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This cache has been archived.

Xanthe Terra: As there's been no cache to find for months, I'm archiving it to keep it from continually showing up in search lists, and to prevent it from blocking other cache placements. If you wish to repair/replace the cache sometime in the future, just contact us (by email), and assuming it meets the guidelines, we'll be happy to unarchive it.


Nicosia VII, Faneromeni

A cache by GEONAPA Send Message to Owner Message this owner
Hidden : 9/12/2008
1.5 out of 5
1 out of 5

Size: Size: micro (micro)

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Geocache Description:

The cache is a micro magnetic and is placed in very a popular public place, so be aware of muggles.

Nicosia series VII, Faneromeni.

Do you want to walk back in history on narrow streets, old houses and buildings? Then this is the cache for you and not only. Follow the Nicosia caches and be part of the history.

The history here is Faneromeni church, Faneromeni school and the Stavros tou Missirikou Church.

This square, was the centre of the city within the medieval walls, before Plateia Eleftherias took over in 1974. Plateia Faneromenis is a quiet square, so silent that birdsong can be heard only metres away from the bustle of Ledra street.

West of the cache is the impressive Faneromeni Church, built in 1872 on the site of an ancient Orthodox nunnery. It is the largest church within the city walls and is a mixture of neoclassical, Byzantine and Latin styles.

East of the cache is the Faneromeni School, founded by Archbishop Makarios I in 1857 and it was the first all-girls school in Cyprus. Today it is a co-ed school and the same building houses a nursery, primary and high schools.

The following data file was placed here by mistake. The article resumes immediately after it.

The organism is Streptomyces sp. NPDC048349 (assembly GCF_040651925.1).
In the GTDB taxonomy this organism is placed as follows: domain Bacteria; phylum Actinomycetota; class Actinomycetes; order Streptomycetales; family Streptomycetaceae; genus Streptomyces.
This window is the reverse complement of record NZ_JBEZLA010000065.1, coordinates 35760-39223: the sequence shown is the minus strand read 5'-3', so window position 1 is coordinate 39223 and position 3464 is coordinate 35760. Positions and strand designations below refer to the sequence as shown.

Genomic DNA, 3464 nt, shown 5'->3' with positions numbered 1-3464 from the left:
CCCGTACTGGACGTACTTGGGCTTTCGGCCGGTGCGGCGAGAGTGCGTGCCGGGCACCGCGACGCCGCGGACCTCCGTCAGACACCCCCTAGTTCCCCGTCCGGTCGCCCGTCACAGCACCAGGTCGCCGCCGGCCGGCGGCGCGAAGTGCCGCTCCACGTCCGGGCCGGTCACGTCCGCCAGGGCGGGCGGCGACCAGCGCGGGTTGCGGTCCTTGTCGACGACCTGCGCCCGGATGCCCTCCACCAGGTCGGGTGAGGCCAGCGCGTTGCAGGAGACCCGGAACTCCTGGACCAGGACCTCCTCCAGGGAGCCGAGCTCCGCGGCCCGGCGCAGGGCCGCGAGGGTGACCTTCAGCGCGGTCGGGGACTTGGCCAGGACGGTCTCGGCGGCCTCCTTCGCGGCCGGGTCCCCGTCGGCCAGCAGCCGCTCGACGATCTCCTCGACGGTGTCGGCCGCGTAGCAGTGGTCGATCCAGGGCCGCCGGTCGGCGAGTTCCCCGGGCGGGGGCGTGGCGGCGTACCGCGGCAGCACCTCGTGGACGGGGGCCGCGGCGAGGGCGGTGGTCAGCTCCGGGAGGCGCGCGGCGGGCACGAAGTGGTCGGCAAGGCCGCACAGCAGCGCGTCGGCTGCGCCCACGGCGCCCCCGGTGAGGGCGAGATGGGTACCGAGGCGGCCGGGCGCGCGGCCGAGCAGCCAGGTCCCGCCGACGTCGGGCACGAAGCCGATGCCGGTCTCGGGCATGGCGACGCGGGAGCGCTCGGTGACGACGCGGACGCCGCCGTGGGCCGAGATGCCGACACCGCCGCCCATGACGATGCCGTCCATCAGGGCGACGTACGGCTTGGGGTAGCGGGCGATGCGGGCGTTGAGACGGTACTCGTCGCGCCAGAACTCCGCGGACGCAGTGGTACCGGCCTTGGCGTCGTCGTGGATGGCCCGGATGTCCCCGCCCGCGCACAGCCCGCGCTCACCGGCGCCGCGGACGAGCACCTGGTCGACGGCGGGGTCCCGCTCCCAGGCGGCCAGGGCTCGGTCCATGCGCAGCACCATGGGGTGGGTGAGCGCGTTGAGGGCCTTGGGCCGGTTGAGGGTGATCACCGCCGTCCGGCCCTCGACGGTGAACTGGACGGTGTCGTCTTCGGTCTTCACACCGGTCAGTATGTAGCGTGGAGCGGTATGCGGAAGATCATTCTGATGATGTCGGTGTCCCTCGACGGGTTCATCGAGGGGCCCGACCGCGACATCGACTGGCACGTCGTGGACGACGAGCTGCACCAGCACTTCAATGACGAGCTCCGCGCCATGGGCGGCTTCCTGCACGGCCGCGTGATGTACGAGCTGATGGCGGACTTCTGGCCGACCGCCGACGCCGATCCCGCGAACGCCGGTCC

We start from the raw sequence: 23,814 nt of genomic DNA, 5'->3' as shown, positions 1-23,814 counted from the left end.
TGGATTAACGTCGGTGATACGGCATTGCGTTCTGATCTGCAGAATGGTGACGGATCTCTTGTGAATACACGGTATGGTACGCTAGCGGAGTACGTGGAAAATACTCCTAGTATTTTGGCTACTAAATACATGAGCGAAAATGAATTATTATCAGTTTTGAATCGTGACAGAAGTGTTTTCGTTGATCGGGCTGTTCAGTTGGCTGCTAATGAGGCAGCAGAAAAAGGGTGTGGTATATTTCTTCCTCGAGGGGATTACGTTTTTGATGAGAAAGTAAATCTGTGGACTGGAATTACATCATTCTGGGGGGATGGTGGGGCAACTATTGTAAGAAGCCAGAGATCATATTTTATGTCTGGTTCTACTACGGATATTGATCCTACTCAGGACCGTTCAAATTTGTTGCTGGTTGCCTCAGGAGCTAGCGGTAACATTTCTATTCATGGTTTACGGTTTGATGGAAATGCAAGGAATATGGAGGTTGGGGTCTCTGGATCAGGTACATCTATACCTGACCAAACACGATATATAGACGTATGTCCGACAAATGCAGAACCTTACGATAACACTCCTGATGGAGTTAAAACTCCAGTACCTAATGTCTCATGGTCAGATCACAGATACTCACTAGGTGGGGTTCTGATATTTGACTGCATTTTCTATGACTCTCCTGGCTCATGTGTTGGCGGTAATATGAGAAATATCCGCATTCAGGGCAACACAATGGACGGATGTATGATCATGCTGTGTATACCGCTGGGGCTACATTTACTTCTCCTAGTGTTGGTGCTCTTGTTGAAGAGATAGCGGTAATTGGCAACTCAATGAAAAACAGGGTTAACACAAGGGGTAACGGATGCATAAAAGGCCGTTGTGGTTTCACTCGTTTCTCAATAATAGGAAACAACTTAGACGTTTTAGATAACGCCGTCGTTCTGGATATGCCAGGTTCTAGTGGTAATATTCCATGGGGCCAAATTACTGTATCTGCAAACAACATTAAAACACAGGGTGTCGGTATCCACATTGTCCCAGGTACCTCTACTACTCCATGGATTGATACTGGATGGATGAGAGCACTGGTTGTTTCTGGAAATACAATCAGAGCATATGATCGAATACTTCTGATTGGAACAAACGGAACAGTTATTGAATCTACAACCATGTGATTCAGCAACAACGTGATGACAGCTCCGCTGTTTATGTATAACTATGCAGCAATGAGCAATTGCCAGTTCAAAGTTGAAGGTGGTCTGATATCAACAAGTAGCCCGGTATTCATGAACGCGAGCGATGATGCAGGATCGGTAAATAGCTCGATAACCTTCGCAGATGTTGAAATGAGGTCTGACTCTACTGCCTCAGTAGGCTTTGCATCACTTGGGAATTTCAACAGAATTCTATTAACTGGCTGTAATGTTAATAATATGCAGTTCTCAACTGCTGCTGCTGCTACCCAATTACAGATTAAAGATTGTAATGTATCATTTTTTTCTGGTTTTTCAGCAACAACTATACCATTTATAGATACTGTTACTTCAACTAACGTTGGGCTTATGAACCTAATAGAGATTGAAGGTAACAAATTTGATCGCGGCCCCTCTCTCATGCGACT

North east of the cache is the Stavros tou Missirikou, a medieval Orthodox church. Originally built in the first half of the 16th century, it is a blend of Byzantine and Gothic architecture with elements of Italian Renaissance. It was named after the Lusignan King of Cyprus, Henry II (Monsieur Erikou), who reigned from 1285 to 1324. The church was restored during the Venetian period, and after the Ottomans conquered the city, the church was converted into a mosque. It then underwent significant changes, including the addition of a minaret and the walling up of three doors. The mosque was given the name Arablar Djami, meaning the mosque of the Arabs.

Cache notes:
Please, REPLACE the cache as found for its survival.
Bring your own pen or pencil to log.
Please also do not use stamps (it takes A LOT OF SPACE).
A FTF diploma in the cache.

Additional Hints (Decrypt)

Fgrry srapr-abegu rnfg

Decryption Key


(letter above equals below, and vice versa)



668 Logged Visits

Found it 614     Didn't find it 30     Write note 7     Archive 1     Temporarily Disable Listing 1     Publish Listing 1     Needs Maintenance 13     Post Reviewer Note 1     

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Rendered From:Unknown
Coordinates are in the WGS84 datum

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